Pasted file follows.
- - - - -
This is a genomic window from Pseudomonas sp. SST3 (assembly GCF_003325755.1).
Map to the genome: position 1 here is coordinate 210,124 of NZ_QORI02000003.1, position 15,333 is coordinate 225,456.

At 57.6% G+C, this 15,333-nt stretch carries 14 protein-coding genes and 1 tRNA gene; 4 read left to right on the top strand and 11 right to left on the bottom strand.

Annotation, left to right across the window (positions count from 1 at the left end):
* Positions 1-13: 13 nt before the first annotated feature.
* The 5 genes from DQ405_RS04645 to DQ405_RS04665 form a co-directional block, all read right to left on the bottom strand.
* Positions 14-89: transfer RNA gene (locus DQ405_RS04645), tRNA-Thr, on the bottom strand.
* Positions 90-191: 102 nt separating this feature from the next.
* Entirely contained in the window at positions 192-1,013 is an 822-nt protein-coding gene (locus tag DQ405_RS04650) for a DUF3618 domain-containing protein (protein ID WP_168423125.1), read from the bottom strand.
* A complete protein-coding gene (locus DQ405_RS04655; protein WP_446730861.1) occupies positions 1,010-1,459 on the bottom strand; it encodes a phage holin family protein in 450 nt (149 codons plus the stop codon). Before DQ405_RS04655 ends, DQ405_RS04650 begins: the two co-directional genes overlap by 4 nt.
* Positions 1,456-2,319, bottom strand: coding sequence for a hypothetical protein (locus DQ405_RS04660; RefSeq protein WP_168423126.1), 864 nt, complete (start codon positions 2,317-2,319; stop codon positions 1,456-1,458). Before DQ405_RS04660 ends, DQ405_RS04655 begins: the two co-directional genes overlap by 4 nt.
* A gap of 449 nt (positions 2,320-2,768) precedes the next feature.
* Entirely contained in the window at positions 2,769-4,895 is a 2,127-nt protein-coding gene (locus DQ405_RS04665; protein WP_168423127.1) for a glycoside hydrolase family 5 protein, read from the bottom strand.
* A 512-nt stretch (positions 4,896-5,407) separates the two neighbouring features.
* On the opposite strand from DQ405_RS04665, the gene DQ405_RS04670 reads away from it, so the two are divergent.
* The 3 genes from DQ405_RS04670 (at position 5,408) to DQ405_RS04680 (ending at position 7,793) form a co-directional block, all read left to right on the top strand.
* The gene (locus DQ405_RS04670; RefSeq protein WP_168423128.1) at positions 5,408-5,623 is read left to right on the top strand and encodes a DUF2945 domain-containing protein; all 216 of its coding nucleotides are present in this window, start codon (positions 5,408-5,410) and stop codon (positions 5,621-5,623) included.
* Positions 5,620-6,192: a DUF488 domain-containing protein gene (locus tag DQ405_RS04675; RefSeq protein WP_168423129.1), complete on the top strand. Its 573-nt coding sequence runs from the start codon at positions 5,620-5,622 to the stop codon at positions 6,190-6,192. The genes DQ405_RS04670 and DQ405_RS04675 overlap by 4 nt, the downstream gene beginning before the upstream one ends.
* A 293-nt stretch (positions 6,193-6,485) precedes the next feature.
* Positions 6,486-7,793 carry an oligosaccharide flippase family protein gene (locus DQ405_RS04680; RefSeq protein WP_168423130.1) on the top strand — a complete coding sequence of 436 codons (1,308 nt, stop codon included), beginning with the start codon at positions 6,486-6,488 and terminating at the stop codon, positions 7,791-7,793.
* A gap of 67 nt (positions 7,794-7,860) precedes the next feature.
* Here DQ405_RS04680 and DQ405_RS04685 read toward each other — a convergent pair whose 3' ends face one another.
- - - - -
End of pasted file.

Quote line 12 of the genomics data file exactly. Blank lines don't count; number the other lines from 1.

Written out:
* A gap of 449 nt (positions 2,320-2,768) precedes the next feature.